What Is Augmentation?

Reviewed by: HU Medical Review Board | Last reviewed: March 2023

Augmentation is a common and serious side effect of certain drugs taken for restless legs syndrome (RLS). It occurs in many people who take dopamine agonists or levodopa/carbidopa. Other treatments for RLS are less likely to cause augmentation.1,2

What are the signs of augmentation?

Augmentation is when RLS symptoms get worse instead of better even when the dose of medicine is increased. Signs of augmentation include:1-3

  • An increase in the intensity of RLS symptoms
  • Symptoms start earlier in the day
  • Symptoms spread to other areas of the body, such as the arms, face, or trunk
  • Symptoms begin more quickly during periods of rest than before
  • The current dose no longer works to control symptoms or works for shorter periods of time
  • Higher doses do not control symptoms any longer

These symptoms may be worse than the original RLS symptoms before drug treatment.

How quickly does augmentation begin?

Between 50 and 70 percent of people who take these drugs eventually experience augmentation within 10 years. It can begin as soon as 6 months after treatment begins.3,4

What causes augmentation?

Doctors do not know what causes augmentation. Doctors do know that low iron levels in the body increase the chances of developing augmentation. Some studies suggest that people with RLS need higher than normal levels of iron.

How is augmentation diagnosed?

To be diagnosed with augmentation, you must have been taking a drug that increases the levels of dopamine in the body. There is no one test to diagnose augmentation. Your doctor will begin by ruling out other conditions that can mimic or worsen augmentation. These include:2

  • Low iron levels
  • Drugs side effects from some antidepressants, antihistamines, cold remedies, sleep aids, and anti-nausea drugs
  • Lack of exercise
  • Other sleep disorders
  • Triggers such as caffeine, alcohol, or nicotine
  • Advanced age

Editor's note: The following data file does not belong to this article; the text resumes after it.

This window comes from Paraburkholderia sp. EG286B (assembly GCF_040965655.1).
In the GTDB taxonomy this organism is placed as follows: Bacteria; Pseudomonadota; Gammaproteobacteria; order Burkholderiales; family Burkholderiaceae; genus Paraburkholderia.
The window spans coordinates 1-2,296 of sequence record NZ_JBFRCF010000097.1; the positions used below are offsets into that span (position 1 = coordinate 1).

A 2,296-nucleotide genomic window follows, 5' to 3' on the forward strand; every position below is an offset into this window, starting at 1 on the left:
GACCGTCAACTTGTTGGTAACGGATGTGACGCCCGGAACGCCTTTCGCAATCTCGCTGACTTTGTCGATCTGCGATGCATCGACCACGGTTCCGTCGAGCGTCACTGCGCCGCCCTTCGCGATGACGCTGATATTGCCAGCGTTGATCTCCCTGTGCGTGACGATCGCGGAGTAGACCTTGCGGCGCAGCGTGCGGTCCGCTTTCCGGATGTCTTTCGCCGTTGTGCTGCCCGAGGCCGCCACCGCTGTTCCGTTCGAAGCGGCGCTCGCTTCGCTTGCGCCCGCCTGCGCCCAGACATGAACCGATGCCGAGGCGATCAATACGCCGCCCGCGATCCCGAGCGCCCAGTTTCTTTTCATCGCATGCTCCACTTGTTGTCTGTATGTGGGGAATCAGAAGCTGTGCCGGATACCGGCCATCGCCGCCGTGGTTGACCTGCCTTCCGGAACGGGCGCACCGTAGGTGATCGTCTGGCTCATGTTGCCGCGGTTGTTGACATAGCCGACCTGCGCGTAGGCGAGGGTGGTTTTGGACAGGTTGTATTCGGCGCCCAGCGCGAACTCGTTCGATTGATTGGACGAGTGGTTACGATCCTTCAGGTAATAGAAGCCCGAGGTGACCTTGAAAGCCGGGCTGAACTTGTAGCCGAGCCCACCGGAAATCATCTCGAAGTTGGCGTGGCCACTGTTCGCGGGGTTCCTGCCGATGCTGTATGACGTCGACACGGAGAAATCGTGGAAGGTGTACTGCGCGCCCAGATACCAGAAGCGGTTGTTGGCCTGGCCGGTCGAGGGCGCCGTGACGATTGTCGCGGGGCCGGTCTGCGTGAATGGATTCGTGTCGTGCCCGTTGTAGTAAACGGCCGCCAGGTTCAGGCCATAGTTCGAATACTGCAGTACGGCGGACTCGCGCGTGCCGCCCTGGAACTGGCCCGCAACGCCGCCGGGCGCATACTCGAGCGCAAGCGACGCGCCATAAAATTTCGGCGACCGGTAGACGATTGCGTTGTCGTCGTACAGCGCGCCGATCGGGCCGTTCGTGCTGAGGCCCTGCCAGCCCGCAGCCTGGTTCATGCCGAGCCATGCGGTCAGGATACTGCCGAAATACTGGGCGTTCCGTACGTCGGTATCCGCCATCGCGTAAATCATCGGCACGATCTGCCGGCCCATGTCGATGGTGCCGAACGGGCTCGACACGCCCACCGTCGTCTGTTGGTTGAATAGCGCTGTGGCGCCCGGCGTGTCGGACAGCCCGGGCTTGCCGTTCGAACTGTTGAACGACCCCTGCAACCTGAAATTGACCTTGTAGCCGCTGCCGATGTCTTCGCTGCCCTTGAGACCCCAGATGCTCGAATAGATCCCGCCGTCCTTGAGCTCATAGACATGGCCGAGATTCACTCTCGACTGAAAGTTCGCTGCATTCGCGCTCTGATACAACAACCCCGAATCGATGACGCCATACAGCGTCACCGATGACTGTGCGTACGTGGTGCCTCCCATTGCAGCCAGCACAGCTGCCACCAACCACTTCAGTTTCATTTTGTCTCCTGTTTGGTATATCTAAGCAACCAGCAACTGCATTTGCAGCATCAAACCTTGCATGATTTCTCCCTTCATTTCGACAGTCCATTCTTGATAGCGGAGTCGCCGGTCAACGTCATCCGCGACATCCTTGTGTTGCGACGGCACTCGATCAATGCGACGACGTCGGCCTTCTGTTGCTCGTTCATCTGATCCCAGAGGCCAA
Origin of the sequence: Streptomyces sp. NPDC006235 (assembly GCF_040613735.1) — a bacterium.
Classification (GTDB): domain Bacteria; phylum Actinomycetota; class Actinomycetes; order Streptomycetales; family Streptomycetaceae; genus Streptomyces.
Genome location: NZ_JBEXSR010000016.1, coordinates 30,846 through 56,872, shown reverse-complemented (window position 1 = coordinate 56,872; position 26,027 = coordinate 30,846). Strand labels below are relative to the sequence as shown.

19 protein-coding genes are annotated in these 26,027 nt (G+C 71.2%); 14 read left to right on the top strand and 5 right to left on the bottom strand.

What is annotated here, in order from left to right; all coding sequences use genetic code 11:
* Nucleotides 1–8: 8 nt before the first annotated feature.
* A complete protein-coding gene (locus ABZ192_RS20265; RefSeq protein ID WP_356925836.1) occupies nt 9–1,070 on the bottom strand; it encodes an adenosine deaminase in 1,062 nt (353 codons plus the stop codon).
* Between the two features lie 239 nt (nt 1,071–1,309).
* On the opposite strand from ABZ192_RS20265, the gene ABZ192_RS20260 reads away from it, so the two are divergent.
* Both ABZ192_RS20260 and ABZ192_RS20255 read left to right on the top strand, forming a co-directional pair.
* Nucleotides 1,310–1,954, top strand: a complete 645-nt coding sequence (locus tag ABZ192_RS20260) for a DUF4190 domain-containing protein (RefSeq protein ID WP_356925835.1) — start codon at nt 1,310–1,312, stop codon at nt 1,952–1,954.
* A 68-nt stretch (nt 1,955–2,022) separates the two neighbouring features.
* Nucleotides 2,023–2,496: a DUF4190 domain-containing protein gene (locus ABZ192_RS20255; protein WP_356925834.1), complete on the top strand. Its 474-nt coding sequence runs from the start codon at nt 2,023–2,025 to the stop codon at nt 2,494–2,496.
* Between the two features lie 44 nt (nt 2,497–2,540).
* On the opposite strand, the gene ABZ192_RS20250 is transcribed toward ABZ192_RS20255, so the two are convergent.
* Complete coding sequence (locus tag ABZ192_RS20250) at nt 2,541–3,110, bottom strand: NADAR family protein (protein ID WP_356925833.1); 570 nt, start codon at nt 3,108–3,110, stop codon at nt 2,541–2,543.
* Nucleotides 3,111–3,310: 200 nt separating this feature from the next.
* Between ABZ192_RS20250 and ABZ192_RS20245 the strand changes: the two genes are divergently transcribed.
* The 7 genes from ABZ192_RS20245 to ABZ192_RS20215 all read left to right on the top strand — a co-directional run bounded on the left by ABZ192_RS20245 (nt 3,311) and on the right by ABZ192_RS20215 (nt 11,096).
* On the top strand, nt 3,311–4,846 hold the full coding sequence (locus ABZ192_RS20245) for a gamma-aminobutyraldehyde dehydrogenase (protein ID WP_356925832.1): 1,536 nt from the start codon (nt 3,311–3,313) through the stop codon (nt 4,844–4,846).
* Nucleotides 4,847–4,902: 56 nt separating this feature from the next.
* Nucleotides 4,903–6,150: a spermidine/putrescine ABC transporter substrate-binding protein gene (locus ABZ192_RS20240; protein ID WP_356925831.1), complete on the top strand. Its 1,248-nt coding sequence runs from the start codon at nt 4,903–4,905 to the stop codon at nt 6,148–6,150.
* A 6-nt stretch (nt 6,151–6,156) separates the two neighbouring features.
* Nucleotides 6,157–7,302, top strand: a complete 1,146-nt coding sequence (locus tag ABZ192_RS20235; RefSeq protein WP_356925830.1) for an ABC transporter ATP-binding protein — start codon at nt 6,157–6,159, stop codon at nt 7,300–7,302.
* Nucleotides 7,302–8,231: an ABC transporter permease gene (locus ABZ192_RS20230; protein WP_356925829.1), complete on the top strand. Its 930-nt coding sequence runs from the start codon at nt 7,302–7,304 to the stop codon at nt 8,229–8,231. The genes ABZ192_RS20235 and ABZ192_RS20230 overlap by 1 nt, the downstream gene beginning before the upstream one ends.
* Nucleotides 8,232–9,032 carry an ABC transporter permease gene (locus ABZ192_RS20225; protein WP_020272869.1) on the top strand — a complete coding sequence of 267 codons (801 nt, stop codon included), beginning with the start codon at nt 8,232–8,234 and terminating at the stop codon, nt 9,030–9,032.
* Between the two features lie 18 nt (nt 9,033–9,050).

Other lifestyle issues that can make RLS symptoms worse include lack of sleep, shift work, and other sleep disorders such as sleep apnea or insomnia.2

How is augmentation treated?

There are several options to treat augmentation. Your doctor may switch you to an alpha-2-ligand or low-dose opioid, 2 other drugs that can help with RLS symptoms. Augmentation may be difficult to diagnose. Your doctor may need to adjust your medicine.2

Another option may be to split your dose of dopamine agonist into 2, with 1 dose taken in the early evening and 1 dose taken before bedtime.1

Things to know about augmentation

Your doctor may avoid prescribing dopamine agonists for you due to the potential for augmentation. That is why alpha-2-ligands such as Horizant, Lyrica, or Neurontin are generally the first choice to treat people who need daily treatment for their RLS. Dopamine agonists have been used to treat RLS. But they are less popular due to the potential for augmentation and the development of newer drugs.2

Levopoda was the first drug known to help treat RLS but is generally avoided now because augmentation began in 60 percent of people after just 2 months.1

If you feel signs of augmentation, do not stop taking your RLS drugs suddenly. Talk with your doctor first.

Before beginning treatment for RLS, tell your doctor about all your health conditions and any other drugs, vitamins, or supplements you are taking. This includes over-the-counter drugs.

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